Purpose clauses, 2016
Due process era
Balanced and Restorative Justice (BARJ)
Kentucky’s purpose clause for the Unified Juvenile Code was last amended effective 2014, and has elements of the BARJ model. Since the clause ensures that policies and practices are supported by data and research and measured for effectiveness in achieving the intended results, it reveals an early shift that aligns with the Developmental Approach. The clause also mentions that out of home placement decisions should be utilized for high-risk or high-level offenders and served through evidence-based programming.
KY ST §600.010
Intake and diversion, 2016
Initial intake and court diversion decision is at the discretion of the prosecutor or the juvenile court intake officer, divided by offense.
In Kentucky, law enforcement can divert youth accused of a non-felony to a court-approved voluntary placement facility with parental consent. They can take custody of juveniles initially for 2 hours and must seek authorization from the court, trial commissioner, or court-designated/contracted worker (JPO) to extend time to 12 hours to transport youth to a secure or non-secure facility. Detention hearings must occur within 24 hours for status offenses or 48 hours for delinquent offenses (excluding weekends/holidays) and informal adjustment agreements can be arranged.
Otherwise, the JPO makes the initial diversion decision for status offenses and the county attorney (DA) reviews delinquency (public offense) complaints to determine whether to dismiss the matter, provide unmonitored referrals to services (adjustment), divert with monitored agreements, or file the petition to initiate judicial action. The JPO can dispose of 3 status or non-felonious complaints per child, and with written approval of the county attorney (DA), one felonious complaint other than a sexual offense or those involving the use of a deadly weapon. The DA cannot file a petition on misdemeanor-level offenses if the juvenile has no prior adjudication or diversions. Typically, the JPO makes recommendations to the DA for delinquent offenses and the DA initially decides whether to have JPO start processing the case. When a complaint is screened out or diversion is intended, the JPO notifies the complainant, victim, and investigating law enforcement agency. Those notified may ask either for a review by Family Accountability, Intervention, and Response Team (status offenses) or the DA (delinquent offenses) to review the matter and consider initiating judicial action. If the DA and JPO do not agree, status offense complaints are referred to the Family Accountability, Intervention, and Response Team for review and further action and delinquency complaints may be brought before the judge.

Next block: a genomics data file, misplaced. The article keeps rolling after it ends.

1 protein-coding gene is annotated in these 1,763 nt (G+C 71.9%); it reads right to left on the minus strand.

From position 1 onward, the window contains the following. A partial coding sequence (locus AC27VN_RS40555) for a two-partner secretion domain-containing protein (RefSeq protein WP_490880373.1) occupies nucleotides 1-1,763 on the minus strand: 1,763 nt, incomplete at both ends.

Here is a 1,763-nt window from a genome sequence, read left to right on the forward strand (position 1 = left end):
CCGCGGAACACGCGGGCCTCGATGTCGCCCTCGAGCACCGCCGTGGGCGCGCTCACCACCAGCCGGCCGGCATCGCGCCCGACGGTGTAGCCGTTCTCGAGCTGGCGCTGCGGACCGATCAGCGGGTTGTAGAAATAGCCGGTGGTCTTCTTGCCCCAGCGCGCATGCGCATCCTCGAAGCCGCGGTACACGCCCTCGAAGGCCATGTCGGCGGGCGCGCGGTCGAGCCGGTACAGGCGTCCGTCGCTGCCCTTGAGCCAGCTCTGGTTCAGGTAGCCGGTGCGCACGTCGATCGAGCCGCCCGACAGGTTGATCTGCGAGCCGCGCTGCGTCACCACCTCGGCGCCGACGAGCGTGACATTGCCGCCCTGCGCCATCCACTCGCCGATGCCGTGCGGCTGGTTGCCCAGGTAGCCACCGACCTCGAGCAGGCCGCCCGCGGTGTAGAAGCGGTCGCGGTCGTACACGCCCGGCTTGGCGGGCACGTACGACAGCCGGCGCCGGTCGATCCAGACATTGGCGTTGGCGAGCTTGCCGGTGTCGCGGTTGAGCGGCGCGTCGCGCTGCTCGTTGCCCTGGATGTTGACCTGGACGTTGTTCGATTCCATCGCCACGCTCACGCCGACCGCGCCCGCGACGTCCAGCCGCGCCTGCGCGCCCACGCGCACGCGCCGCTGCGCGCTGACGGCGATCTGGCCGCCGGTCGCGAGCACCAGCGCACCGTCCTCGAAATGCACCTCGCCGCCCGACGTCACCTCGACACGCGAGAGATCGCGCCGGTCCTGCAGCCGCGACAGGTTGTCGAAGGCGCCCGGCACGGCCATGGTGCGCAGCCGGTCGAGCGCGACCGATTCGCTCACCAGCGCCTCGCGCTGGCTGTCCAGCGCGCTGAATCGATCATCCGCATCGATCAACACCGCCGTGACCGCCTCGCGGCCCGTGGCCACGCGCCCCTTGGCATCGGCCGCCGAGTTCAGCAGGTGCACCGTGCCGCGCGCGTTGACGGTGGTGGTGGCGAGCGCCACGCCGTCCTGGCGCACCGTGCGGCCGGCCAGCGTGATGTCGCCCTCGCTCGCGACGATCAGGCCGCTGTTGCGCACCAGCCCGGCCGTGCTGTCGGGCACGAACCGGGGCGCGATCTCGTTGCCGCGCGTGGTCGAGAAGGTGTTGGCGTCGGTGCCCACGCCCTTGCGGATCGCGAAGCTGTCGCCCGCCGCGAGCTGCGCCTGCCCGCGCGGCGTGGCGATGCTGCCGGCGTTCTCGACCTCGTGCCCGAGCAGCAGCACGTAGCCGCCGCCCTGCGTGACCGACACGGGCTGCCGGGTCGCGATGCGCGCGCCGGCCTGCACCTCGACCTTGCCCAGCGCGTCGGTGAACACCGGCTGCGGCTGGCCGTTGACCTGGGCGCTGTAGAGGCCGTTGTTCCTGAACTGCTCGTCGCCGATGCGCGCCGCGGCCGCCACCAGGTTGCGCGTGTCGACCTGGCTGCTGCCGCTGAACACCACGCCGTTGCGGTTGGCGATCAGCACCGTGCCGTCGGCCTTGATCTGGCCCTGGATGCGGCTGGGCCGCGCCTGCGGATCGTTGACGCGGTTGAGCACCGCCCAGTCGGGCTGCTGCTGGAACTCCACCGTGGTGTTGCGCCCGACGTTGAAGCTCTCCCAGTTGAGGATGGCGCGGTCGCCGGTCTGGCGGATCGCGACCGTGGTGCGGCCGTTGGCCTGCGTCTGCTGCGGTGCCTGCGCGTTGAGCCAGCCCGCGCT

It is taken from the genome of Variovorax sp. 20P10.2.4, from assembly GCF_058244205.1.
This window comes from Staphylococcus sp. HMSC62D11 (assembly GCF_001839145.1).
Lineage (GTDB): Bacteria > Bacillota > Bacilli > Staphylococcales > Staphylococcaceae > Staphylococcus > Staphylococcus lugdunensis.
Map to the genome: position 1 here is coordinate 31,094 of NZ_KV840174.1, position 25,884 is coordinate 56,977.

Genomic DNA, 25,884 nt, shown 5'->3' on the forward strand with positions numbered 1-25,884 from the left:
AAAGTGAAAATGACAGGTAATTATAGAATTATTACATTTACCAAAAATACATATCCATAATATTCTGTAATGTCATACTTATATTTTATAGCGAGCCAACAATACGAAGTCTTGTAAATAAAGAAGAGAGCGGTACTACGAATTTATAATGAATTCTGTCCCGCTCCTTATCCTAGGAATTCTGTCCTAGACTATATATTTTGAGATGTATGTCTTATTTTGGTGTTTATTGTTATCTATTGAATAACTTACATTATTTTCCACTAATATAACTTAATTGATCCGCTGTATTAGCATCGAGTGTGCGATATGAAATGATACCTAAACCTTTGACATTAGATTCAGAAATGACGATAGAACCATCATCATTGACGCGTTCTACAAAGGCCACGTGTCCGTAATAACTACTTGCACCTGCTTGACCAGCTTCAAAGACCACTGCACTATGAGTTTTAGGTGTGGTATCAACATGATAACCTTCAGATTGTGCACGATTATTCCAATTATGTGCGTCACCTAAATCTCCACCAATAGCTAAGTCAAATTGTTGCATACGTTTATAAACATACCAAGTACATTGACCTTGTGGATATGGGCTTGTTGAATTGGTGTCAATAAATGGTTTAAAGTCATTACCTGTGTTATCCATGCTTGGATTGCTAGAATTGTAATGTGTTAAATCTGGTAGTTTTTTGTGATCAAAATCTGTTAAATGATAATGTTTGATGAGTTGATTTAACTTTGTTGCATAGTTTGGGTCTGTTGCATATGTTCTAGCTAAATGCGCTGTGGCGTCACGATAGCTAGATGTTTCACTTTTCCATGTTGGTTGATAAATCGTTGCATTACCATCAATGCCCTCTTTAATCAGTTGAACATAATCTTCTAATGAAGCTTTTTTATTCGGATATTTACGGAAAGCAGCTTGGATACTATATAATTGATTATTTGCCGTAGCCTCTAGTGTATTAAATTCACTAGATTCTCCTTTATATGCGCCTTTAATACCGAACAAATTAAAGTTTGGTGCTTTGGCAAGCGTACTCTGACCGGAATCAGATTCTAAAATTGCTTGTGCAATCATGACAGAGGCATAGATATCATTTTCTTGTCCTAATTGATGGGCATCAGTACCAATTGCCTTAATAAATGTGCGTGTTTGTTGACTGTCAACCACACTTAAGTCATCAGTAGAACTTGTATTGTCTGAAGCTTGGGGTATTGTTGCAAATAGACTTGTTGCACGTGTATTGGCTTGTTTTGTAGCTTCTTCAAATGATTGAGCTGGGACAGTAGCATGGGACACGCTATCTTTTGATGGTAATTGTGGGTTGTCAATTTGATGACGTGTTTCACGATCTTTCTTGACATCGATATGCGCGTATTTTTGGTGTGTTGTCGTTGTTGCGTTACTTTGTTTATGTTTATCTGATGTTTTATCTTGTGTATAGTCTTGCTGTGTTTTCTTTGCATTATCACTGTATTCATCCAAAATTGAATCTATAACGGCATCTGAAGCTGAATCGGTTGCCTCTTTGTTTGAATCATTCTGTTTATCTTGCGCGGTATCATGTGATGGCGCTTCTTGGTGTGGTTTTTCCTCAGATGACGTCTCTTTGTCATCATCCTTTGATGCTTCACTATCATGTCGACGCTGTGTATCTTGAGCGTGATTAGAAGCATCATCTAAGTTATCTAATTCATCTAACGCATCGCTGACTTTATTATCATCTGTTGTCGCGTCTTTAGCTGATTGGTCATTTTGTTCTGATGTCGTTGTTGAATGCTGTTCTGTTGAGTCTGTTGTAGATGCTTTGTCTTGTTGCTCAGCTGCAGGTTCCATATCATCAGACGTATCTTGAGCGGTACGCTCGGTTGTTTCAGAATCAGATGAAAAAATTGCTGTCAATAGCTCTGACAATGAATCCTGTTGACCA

JPO-led dispositions can include informal adjustments and development of diversion agreements with graduated sanctions for non-compliance. Diversion agreement forms and guidelines are developed by the administrative office of the courts for use by JPO and plans can last no longer than 6 months. Conditions must include that the child regularly attend school, and may include: community service, restitution, and referrals for services/programs for the child/family. Methods to determine compliance and graduated sanctions for failure to comply are included in the agreement. Upon successful completion, the complaint is dismissed.
Once a petition is filed, before adjudication, the judge may refer the case to diversion or place the child on community supervision or monitoring by the court under informal adjustment with additional conditions as determined appropriate by the court for a period not to exceed 6 months.
Statutory time limits for pre- & post-petition court diversions exist.
In Kentucky, some diversion programs can go for an amount of time unspecified in statute, but pre-petition court diversion agreements that require community supervision can last 6 months, and post-petition monitoring by the court under informal adjustment cannot exceed 6 months.
Courtroom shackling, 2015
No statewide restriction
In Kentucky, the legal basis for juvenile competency was set by judicial opinion [S.W.3d 854 (2004)] to follow (adult) penal code competency statute. The penal code aligns with the Dusky Standard and applies to transfer proceedings.
No juvenile standard
Juvenile standard is the adult standard
Juvenile justice standard exists
JJ standard includes developmental immaturity
Sex offender registration, 2015